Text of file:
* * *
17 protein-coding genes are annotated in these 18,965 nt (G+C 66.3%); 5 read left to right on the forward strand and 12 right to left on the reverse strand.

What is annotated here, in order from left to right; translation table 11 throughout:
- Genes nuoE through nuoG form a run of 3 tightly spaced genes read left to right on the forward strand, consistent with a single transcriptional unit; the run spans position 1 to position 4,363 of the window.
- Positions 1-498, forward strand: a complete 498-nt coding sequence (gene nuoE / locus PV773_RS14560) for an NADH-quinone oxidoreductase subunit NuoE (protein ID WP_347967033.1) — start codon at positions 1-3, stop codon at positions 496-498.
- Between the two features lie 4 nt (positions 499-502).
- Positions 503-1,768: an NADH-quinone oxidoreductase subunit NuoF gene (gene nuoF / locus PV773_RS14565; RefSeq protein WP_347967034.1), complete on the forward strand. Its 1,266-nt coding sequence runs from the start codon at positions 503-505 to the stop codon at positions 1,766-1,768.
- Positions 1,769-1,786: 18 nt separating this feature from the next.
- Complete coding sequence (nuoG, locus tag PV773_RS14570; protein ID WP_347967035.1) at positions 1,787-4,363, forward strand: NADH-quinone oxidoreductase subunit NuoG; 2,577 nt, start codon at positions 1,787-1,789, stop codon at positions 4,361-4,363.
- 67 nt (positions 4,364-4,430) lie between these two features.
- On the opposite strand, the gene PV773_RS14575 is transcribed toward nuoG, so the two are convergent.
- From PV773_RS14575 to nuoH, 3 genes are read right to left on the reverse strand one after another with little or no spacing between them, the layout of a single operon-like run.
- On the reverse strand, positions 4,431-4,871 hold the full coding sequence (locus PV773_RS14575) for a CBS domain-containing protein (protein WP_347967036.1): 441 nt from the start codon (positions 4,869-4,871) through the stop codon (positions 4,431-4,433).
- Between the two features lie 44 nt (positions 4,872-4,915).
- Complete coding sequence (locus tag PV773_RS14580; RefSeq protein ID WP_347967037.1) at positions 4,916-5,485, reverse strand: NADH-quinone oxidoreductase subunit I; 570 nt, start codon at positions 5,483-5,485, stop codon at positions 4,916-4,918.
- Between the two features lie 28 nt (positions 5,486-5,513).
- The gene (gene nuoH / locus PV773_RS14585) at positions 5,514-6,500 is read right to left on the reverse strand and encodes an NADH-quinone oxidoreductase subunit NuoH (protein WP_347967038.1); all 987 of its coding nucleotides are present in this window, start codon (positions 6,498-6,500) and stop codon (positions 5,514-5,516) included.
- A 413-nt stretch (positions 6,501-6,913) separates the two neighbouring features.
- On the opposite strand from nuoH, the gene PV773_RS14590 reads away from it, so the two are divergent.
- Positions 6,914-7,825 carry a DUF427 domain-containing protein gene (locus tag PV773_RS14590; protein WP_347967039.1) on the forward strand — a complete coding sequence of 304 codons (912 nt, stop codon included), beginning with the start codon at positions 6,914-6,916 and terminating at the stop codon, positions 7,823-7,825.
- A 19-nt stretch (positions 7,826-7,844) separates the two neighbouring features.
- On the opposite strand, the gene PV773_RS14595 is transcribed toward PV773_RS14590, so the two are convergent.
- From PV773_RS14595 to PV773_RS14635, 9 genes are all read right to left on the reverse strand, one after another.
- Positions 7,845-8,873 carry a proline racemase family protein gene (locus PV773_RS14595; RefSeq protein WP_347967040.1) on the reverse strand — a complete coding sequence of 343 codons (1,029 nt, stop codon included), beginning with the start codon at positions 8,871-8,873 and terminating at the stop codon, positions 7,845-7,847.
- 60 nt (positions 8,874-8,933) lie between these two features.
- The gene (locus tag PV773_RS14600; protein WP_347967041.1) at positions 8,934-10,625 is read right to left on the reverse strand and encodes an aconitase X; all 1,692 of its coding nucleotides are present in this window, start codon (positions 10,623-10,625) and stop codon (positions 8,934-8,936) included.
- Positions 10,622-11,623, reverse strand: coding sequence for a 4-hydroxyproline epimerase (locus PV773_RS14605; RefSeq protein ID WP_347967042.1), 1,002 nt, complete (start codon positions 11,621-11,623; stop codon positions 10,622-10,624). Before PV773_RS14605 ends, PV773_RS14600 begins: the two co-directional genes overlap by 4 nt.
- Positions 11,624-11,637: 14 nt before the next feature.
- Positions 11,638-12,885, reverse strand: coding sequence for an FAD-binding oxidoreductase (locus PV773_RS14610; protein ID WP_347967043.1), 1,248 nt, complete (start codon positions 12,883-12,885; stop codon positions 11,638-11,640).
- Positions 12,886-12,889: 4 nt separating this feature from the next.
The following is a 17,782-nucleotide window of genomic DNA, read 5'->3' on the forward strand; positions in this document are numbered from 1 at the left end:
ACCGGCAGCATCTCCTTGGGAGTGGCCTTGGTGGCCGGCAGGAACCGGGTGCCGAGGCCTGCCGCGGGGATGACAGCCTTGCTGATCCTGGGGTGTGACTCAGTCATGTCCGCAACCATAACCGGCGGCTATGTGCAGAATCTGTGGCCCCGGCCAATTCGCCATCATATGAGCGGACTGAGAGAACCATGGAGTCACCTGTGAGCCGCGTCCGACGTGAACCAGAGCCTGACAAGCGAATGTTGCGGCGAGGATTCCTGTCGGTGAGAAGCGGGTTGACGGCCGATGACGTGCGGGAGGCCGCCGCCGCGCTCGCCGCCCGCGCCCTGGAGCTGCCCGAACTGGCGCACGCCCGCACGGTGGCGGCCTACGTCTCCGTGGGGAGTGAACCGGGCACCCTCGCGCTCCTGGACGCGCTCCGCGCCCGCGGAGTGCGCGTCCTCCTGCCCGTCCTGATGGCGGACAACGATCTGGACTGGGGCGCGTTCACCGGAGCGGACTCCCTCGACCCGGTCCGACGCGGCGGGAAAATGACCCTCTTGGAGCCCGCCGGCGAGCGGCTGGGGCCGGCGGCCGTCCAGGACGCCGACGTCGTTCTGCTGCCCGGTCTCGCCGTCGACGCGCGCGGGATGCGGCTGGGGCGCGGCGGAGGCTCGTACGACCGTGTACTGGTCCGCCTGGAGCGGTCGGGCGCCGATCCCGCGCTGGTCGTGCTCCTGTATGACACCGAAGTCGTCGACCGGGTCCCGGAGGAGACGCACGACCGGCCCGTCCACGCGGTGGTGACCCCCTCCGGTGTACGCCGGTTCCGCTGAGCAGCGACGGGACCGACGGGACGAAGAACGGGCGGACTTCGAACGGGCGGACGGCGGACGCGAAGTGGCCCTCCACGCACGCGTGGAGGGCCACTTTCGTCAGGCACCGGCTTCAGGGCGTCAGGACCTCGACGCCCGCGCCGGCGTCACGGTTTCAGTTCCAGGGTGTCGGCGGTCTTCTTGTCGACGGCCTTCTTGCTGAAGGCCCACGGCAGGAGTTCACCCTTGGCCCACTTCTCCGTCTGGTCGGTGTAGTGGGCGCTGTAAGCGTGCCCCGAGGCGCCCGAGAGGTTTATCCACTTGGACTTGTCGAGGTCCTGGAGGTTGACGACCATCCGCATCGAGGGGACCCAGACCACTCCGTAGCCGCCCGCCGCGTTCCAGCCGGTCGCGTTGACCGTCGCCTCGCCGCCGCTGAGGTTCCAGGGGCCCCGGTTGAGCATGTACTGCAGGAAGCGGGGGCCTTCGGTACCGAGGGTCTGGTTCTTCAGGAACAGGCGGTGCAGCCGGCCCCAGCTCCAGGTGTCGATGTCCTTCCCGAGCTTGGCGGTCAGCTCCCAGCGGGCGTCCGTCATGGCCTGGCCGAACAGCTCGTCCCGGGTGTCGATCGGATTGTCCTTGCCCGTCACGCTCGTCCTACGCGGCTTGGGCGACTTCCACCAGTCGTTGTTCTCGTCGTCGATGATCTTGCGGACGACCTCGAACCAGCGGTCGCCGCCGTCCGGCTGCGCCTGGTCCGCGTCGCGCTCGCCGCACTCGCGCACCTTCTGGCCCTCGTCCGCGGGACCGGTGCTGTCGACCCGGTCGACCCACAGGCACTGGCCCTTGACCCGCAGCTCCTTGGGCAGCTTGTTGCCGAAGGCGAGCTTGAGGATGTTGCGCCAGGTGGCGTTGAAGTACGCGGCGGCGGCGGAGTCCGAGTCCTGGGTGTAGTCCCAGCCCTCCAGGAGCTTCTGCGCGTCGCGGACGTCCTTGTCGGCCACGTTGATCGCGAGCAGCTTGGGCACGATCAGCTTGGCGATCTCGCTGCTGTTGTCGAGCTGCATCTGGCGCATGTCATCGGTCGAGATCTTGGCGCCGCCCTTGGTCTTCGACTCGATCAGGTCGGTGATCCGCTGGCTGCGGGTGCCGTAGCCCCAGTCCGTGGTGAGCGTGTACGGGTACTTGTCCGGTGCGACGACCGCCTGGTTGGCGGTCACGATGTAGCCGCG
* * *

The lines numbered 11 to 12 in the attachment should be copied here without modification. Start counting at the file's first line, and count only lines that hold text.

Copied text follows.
- From PV773_RS14575 to nuoH, 3 genes are read right to left on the reverse strand one after another with little or no spacing between them, the layout of a single operon-like run.
- On the reverse strand, positions 4,431-4,871 hold the full coding sequence (locus PV773_RS14575) for a CBS domain-containing protein (protein WP_347967036.1): 441 nt from the start codon (positions 4,869-4,871) through the stop codon (positions 4,431-4,433).